Advice on Bats for Developments and Planning

13 February 2019

The UK supports 17 breeding bat species, all of which are protected by both domestic and international legislation. This legislation also extends to protect any structure or place that a bat(s) uses for shelter (roosts) from damage or destruction, whether occupied or not.

This means your development may be committing a criminal offence if at any stage you:

• Deliberately take, injure or kill a bat;

• Intentionally or recklessly disturb a bat in its roost or deliberately disturb a group of bats;

• Damage or destroy a place used by bats for breeding or resting (roosts) (even if bats are not occupying the roost at the time);

• Possess or advertise/sell/exchange a bat of a species found in the wild in the EU (dead or alive) or any part of a bat; or

• Intentionally or recklessly obstruct access to a bat roost.

The legislation has been incorporated into planning policies throughout Scotland, England and Wales. Subsequently, developers have a legal obligation to consider whether bats are likely to be affected by a proposed development.

How can bats impact your project?

Prior to planning consent being provided, a bat survey is required of the proposed development site. If this has not been completed during the appropriate season, delays to the project are likely to occur should the site be deemed suitable for supporting bats. The suitability of a development site to support bats can be assessed on three basic criteria:

• the provision of roosting sites within, and on the boundary of, the development footprint;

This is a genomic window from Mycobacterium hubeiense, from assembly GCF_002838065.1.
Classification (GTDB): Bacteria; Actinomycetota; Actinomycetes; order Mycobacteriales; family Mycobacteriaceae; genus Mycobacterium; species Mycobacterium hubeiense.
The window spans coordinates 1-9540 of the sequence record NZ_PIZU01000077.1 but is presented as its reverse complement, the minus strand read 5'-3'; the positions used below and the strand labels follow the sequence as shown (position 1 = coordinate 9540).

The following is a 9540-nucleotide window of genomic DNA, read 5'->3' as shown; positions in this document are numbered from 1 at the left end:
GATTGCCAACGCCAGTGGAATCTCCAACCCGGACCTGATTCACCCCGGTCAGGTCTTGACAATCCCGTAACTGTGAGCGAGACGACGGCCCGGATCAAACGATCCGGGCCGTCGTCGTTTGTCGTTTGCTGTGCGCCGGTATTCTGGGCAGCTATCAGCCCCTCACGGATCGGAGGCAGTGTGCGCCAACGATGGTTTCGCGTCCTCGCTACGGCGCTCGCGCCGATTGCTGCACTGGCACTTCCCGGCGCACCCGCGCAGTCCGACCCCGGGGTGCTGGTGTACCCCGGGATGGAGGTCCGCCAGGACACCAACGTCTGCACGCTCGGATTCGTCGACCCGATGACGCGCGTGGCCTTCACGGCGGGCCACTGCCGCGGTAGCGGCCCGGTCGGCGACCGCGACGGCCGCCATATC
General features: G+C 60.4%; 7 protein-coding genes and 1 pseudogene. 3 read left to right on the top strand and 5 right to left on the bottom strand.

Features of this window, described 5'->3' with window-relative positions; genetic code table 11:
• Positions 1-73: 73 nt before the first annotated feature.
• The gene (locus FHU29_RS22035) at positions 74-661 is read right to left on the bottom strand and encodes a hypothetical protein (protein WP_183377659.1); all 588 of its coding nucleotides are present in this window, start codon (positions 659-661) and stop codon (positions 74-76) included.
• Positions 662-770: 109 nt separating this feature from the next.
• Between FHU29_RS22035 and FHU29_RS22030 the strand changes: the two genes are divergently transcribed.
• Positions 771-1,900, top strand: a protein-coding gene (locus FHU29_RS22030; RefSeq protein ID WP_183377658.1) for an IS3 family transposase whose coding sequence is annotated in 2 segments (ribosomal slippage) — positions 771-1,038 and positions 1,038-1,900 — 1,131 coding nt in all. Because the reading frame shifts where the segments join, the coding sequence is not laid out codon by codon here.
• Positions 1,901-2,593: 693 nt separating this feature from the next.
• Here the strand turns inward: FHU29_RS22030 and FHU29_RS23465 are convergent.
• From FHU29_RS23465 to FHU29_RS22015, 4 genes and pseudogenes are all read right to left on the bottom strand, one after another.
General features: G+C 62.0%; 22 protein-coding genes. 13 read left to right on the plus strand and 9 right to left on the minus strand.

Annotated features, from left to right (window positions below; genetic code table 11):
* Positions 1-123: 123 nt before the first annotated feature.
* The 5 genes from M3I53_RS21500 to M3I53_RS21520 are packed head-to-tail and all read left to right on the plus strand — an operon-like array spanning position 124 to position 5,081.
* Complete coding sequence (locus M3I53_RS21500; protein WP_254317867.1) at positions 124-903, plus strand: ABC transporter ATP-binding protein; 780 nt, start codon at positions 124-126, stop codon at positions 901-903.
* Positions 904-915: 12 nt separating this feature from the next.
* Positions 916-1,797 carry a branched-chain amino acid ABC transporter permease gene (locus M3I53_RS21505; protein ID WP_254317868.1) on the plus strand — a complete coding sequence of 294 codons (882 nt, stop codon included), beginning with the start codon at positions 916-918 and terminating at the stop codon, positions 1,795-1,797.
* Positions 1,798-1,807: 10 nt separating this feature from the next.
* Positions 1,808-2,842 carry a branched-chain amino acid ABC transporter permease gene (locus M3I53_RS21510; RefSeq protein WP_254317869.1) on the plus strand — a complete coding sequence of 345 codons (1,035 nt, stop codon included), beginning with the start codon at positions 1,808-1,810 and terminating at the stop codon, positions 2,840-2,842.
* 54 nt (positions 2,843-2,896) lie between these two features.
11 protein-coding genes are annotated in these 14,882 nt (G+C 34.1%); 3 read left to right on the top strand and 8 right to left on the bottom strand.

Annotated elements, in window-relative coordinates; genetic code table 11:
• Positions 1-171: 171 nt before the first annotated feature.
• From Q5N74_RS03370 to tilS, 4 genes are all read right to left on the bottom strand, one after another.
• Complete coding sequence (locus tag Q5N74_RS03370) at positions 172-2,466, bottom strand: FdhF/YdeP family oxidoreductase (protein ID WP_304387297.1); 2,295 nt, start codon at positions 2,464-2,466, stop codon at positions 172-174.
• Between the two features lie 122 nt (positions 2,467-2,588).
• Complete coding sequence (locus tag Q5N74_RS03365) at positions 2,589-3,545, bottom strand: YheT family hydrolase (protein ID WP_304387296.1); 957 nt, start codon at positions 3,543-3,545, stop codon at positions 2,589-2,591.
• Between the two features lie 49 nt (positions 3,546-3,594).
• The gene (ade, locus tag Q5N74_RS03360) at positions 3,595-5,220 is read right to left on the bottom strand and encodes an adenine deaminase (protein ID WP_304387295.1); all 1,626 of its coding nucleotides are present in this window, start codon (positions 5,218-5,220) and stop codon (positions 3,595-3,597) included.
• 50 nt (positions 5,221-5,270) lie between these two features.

• the availability of foraging and commuting habitat; and

• the appropriate management / protection of existing roosts.

In the instance that a survey has highlighted the potential for bats being present, appropriate mitigation measures need to be adopted to ensure planning consent is obtained. Depending on the level of activity, this could comprise of the retention of trees and compensatory planting of lost vegetation to onsite ecological clerk of works during construction activities and an application for a European Protected Species Licence.

How can Patrick Parsons help with bats advice for development & planning?

Along with holding licences for Great Crested Newts and Barn Owls, our inhouse ecology team hold licences for undertaking bat surveys and are suitably qualified tree surveyors. Our team of specialists can provide technical support through the planning phase of your project, inclusive of baseline surveys, minimising any potential delays that may occur. Our technical reports and support with planning regulations will ensure that as a developer, you are aware of any potential risks/delays or mitigation that may be required for your project to proceed. It should however be noted that surveys for bats are seasonal, with strict guidance dictating what survey can be undertaken when.

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